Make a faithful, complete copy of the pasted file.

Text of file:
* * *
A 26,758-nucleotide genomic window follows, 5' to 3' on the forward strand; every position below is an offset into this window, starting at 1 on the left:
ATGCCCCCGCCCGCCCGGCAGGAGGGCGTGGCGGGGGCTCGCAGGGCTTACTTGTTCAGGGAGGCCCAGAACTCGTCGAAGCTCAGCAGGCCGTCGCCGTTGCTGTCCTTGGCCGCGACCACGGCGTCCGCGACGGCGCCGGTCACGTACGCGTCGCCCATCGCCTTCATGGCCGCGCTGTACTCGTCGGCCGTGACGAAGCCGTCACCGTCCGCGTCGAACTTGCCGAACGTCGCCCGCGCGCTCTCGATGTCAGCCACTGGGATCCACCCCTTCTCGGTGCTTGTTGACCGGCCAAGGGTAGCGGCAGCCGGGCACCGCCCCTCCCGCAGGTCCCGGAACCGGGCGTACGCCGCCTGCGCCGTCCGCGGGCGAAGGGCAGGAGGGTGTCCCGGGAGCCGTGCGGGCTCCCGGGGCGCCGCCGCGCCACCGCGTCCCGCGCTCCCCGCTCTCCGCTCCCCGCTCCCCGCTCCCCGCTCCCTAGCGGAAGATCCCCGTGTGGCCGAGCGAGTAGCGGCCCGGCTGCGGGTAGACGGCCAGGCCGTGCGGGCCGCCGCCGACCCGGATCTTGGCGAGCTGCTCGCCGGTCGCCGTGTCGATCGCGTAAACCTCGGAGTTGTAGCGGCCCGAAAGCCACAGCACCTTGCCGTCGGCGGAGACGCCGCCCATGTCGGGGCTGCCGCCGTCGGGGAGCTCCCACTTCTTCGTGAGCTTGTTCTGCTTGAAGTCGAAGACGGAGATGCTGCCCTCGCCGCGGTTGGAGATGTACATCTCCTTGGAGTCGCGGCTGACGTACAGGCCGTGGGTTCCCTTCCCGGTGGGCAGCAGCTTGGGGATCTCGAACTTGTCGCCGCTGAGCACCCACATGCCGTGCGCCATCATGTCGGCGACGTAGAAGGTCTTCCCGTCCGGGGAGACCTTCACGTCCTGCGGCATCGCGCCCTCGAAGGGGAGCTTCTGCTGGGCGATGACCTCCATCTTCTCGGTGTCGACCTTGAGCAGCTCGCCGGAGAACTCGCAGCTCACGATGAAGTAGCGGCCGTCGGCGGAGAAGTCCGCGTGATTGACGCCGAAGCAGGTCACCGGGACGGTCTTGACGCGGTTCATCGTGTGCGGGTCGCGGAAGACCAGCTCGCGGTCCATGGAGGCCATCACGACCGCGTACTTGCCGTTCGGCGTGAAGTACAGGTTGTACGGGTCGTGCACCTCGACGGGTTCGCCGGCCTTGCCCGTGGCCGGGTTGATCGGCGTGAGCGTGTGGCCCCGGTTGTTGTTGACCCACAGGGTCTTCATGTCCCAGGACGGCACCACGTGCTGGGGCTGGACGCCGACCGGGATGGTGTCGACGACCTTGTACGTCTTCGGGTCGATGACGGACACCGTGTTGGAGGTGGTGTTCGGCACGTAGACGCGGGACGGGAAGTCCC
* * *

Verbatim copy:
A 26,758-nucleotide genomic window follows, 5' to 3' on the forward strand; every position below is an offset into this window, starting at 1 on the left:
ATGCCCCCGCCCGCCCGGCAGGAGGGCGTGGCGGGGGCTCGCAGGGCTTACTTGTTCAGGGAGGCCCAGAACTCGTCGAAGCTCAGCAGGCCGTCGCCGTTGCTGTCCTTGGCCGCGACCACGGCGTCCGCGACGGCGCCGGTCACGTACGCGTCGCCCATCGCCTTCATGGCCGCGCTGTACTCGTCGGCCGTGACGAAGCCGTCACCGTCCGCGTCGAACTTGCCGAACGTCGCCCGCGCGCTCTCGATGTCAGCCACTGGGATCCACCCCTTCTCGGTGCTTGTTGACCGGCCAAGGGTAGCGGCAGCCGGGCACCGCCCCTCCCGCAGGTCCCGGAACCGGGCGTACGCCGCCTGCGCCGTCCGCGGGCGAAGGGCAGGAGGGTGTCCCGGGAGCCGTGCGGGCTCCCGGGGCGCCGCCGCGCCACCGCGTCCCGCGCTCCCCGCTCTCCGCTCCCCGCTCCCCGCTCCCCGCTCCCTAGCGGAAGATCCCCGTGTGGCCGAGCGAGTAGCGGCCCGGCTGCGGGTAGACGGCCAGGCCGTGCGGGCCGCCGCCGACCCGGATCTTGGCGAGCTGCTCGCCGGTCGCCGTGTCGATCGCGTAAACCTCGGAGTTGTAGCGGCCCGAAAGCCACAGCACCTTGCCGTCGGCGGAGACGCCGCCCATGTCGGGGCTGCCGCCGTCGGGGAGCTCCCACTTCTTCGTGAGCTTGTTCTGCTTGAAGTCGAAGACGGAGATGCTGCCCTCGCCGCGGTTGGAGATGTACATCTCCTTGGAGTCGCGGCTGACGTACAGGCCGTGGGTTCCCTTCCCGGTGGGCAGCAGCTTGGGGATCTCGAACTTGTCGCCGCTGAGCACCCACATGCCGTGCGCCATCATGTCGGCGACGTAGAAGGTCTTCCCGTCCGGGGAGACCTTCACGTCCTGCGGCATCGCGCCCTCGAAGGGGAGCTTCTGCTGGGCGATGACCTCCATCTTCTCGGTGTCGACCTTGAGCAGCTCGCCGGAGAACTCGCAGCTCACGATGAAGTAGCGGCCGTCGGCGGAGAAGTCCGCGTGATTGACGCCGAAGCAGGTCACCGGGACGGTCTTGACGCGGTTCATCGTGTGCGGGTCGCGGAAGACCAGCTCGCGGTCCATGGAGGCCATCACGACCGCGTACTTGCCGTTCGGCGTGAAGTACAGGTTGTACGGGTCGTGCACCTCGACGGGTTCGCCGGCCTTGCCCGTGGCCGGGTTGATCGGCGTGAGCGTGTGGCCCCGGTTGTTGTTGACCCACAGGGTCTTCATGTCCCAGGACGGCACCACGTGCTGGGGCTGGACGCCGACCGGGATGGTGTCGACGACCTTGTACGTCTTCGGGTCGATGACGGACACCGTGTTGGAGGTGGTGTTCGGCACGTAGACGCGGGACGGGAAGTCCC